Rust and Bone, the new film from the superb French filmmaker Jacques Audiard, is a fascinating exercise in melodrama, telling a Lifetime-primed broken-bodied love story with a hard-hitting artistry that often keeps sentimentality at bay. It’s sometimes even an upsetting approach on Audiard’s part, because the two leads of his busted-up relationship — broken-down ex-boxer Ali (Matthias Schoenaerts) and orca-whale trainer Stéphanie (Marion Cotillard), who’s just lost her legs in a horrendous accident — are so impeccably pitched and performed that all we want to see is them together, sharing their bodies, enveloped in carnal magic.
But Audiard, in adapting bits and pieces of Craig Davidson’s grinding short-story collection of the same name, complicates the scenario to prolong their coming-together. When Audiard first introduces us to Ali, he does so with the rhythmic hymns of Bon Iver, and we see Ali as a homeless wanderer, walking up and down the streets with nothing but his gym bag and his five-year-old son (Armand Verdure). For food, they hop on buses and pick up scraps off the ground. Ali shoplifts, too. But when a bouncer job in a local nightclub opens up, Ali recognizes an opportunity for some semblance of stability, and he sets up camp at his sister’s (Corinne Masiero) place. He hasn’t seen her in years.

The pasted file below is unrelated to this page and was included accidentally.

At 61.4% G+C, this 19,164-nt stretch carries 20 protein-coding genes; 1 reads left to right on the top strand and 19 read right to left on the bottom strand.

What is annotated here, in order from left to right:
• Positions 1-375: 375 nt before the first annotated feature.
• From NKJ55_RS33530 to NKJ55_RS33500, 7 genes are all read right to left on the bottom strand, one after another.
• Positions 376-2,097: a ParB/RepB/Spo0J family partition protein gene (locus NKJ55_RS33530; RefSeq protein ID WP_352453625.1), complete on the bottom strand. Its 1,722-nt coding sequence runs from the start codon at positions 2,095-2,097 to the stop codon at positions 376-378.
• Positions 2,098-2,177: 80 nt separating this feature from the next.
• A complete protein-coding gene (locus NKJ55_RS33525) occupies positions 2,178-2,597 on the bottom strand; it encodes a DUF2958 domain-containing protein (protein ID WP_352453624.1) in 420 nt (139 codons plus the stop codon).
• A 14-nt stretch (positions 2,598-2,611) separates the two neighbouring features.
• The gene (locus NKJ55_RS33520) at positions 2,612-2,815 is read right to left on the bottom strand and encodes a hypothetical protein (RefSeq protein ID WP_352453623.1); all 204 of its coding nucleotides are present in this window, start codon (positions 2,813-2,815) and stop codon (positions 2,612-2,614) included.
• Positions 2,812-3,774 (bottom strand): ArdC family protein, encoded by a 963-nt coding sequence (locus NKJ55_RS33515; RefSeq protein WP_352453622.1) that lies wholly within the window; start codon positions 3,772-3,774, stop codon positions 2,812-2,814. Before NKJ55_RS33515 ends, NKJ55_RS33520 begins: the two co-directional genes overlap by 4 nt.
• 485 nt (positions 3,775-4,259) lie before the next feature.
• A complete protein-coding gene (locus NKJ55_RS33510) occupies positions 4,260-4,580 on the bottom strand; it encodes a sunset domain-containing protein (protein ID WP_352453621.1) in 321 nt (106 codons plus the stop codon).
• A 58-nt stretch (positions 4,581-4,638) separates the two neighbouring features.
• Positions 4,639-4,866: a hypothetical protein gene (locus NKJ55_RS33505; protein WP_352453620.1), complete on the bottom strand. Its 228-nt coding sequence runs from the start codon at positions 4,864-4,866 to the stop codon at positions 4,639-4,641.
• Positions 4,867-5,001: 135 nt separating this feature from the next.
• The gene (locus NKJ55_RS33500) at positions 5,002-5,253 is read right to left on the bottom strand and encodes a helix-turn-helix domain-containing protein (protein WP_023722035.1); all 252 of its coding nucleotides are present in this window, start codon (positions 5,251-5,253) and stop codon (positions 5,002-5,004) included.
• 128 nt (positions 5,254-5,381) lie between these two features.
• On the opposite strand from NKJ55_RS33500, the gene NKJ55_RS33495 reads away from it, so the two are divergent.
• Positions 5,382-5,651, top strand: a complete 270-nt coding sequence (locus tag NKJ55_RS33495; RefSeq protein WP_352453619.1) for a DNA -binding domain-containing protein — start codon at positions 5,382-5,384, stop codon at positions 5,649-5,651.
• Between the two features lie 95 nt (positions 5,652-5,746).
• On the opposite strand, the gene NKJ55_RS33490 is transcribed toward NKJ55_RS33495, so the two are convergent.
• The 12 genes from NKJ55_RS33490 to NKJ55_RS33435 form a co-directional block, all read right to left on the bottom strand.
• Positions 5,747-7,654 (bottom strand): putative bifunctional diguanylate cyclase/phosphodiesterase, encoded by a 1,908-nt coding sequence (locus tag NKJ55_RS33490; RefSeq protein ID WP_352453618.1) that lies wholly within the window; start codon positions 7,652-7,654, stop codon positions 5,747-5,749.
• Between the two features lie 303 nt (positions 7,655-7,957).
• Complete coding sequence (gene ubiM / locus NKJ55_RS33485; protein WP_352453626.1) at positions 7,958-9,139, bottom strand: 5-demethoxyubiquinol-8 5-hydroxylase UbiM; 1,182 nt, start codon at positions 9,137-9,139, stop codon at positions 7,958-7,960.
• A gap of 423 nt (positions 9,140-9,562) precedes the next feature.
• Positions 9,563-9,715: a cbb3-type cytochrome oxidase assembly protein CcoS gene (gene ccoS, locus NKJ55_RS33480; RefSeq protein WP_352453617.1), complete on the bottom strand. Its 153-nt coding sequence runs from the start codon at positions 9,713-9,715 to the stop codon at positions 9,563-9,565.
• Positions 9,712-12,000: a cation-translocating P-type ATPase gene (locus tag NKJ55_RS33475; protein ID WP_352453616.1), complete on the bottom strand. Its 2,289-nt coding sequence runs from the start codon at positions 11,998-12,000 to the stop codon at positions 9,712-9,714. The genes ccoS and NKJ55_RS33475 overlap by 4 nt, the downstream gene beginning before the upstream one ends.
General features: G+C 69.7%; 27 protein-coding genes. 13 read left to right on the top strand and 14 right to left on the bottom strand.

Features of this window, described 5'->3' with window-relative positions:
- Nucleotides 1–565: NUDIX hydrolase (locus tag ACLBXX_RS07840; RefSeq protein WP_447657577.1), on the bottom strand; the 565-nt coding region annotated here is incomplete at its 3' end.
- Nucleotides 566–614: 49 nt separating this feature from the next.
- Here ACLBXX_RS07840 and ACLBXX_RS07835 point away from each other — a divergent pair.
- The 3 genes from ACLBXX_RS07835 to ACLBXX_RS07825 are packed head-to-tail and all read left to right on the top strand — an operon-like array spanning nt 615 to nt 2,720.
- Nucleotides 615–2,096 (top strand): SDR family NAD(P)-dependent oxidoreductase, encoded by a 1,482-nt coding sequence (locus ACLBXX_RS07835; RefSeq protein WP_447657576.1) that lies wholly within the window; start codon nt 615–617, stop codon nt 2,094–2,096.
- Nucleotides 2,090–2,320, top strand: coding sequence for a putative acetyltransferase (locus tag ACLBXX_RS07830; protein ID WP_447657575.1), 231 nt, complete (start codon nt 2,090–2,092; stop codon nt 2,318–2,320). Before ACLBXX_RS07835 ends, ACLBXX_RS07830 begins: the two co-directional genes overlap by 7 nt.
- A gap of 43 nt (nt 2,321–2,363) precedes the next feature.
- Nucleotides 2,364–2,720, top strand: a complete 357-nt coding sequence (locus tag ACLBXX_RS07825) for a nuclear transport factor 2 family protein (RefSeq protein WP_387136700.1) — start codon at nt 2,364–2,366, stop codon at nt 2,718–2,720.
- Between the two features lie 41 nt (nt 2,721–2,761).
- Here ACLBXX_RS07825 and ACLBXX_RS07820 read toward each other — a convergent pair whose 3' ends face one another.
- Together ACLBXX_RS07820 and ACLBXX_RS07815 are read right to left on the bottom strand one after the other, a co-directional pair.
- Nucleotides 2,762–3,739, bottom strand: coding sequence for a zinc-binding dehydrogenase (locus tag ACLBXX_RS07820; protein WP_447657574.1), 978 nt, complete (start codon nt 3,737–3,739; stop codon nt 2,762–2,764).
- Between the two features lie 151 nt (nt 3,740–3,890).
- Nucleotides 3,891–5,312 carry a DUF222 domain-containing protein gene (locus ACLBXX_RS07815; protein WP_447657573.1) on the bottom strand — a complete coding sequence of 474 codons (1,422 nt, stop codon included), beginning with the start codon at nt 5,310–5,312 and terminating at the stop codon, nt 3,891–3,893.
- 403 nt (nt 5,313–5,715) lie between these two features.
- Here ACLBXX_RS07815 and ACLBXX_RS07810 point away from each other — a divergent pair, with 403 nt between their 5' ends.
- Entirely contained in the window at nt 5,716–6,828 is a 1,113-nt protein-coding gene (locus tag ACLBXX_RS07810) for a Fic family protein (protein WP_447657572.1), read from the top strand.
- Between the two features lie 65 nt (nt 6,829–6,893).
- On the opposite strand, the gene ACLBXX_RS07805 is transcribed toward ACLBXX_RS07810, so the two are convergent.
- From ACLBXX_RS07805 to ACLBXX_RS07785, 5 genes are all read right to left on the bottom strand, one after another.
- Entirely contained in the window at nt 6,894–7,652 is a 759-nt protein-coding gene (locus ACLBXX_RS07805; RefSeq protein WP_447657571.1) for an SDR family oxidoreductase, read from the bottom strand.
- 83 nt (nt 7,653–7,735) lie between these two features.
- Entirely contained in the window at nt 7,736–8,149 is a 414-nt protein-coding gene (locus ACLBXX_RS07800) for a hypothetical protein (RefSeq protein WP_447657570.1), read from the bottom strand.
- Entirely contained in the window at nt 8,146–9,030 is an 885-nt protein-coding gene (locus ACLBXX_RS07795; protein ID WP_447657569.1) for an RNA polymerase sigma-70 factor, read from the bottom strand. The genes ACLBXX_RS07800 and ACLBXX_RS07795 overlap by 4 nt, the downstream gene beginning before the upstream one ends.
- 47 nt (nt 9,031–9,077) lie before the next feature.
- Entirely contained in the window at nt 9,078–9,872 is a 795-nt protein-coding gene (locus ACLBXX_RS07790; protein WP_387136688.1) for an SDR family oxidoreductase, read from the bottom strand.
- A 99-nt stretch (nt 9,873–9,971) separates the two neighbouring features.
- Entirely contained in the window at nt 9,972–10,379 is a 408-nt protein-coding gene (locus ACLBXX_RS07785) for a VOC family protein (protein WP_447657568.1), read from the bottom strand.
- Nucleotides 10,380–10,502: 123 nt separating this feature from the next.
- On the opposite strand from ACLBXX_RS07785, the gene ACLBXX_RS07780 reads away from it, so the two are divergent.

It’s at the club where Ali first meets Stéphanie. She’s just been in a fight, and when Ali finds her, she’s bleeding from the nose. He offers to drive her home. In the car, Ali inquires about the altercation, and wonders if it had something to do with the way Stéphanie was dressed. When she asks Ali how exactly he thinks she is dressed, he tells her, straight-up, that she looks “like a whore.” This is a man who’s a deadbeat when it comes to social finesse, and this is one of the first major signs we get of that. What’s brilliant about the Schoenaerts performance is that he plays Ali as a clueless piece of meat. To him, he was just telling Stéphanie the reality of the situation.